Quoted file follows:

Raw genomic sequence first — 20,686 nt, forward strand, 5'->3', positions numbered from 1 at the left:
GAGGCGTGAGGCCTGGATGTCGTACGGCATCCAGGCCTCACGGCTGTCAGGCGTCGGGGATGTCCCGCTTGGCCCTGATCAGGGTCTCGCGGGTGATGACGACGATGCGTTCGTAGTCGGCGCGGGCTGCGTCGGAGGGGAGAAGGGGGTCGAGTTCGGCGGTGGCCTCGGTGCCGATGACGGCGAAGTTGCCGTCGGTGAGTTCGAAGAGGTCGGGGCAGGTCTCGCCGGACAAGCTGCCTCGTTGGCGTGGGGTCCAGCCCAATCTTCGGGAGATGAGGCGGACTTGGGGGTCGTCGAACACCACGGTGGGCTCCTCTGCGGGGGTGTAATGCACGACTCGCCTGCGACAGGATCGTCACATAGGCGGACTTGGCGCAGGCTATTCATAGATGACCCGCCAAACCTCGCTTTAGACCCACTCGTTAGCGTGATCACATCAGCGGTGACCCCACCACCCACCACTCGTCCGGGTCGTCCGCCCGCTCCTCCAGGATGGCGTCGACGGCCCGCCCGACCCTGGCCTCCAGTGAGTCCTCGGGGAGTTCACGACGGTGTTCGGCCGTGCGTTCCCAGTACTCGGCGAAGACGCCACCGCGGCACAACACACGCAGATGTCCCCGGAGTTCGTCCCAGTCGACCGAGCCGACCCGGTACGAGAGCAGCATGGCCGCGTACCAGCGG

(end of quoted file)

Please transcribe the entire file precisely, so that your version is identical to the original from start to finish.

Raw genomic sequence first — 20,686 nt, forward strand, 5'->3', positions numbered from 1 at the left:
GAGGCGTGAGGCCTGGATGTCGTACGGCATCCAGGCCTCACGGCTGTCAGGCGTCGGGGATGTCCCGCTTGGCCCTGATCAGGGTCTCGCGGGTGATGACGACGATGCGTTCGTAGTCGGCGCGGGCTGCGTCGGAGGGGAGAAGGGGGTCGAGTTCGGCGGTGGCCTCGGTGCCGATGACGGCGAAGTTGCCGTCGGTGAGTTCGAAGAGGTCGGGGCAGGTCTCGCCGGACAAGCTGCCTCGTTGGCGTGGGGTCCAGCCCAATCTTCGGGAGATGAGGCGGACTTGGGGGTCGTCGAACACCACGGTGGGCTCCTCTGCGGGGGTGTAATGCACGACTCGCCTGCGACAGGATCGTCACATAGGCGGACTTGGCGCAGGCTATTCATAGATGACCCGCCAAACCTCGCTTTAGACCCACTCGTTAGCGTGATCACATCAGCGGTGACCCCACCACCCACCACTCGTCCGGGTCGTCCGCCCGCTCCTCCAGGATGGCGTCGACGGCCCGCCCGACCCTGGCCTCCAGTGAGTCCTCGGGGAGTTCACGACGGTGTTCGGCCGTGCGTTCCCAGTACTCGGCGAAGACGCCACCGCGGCACAACACACGCAGATGTCCCCGGAGTTCGTCCCAGTCGACCGAGCCGACCCGGTACGAGAGCAGCATGGCCGCGTACCAGCGG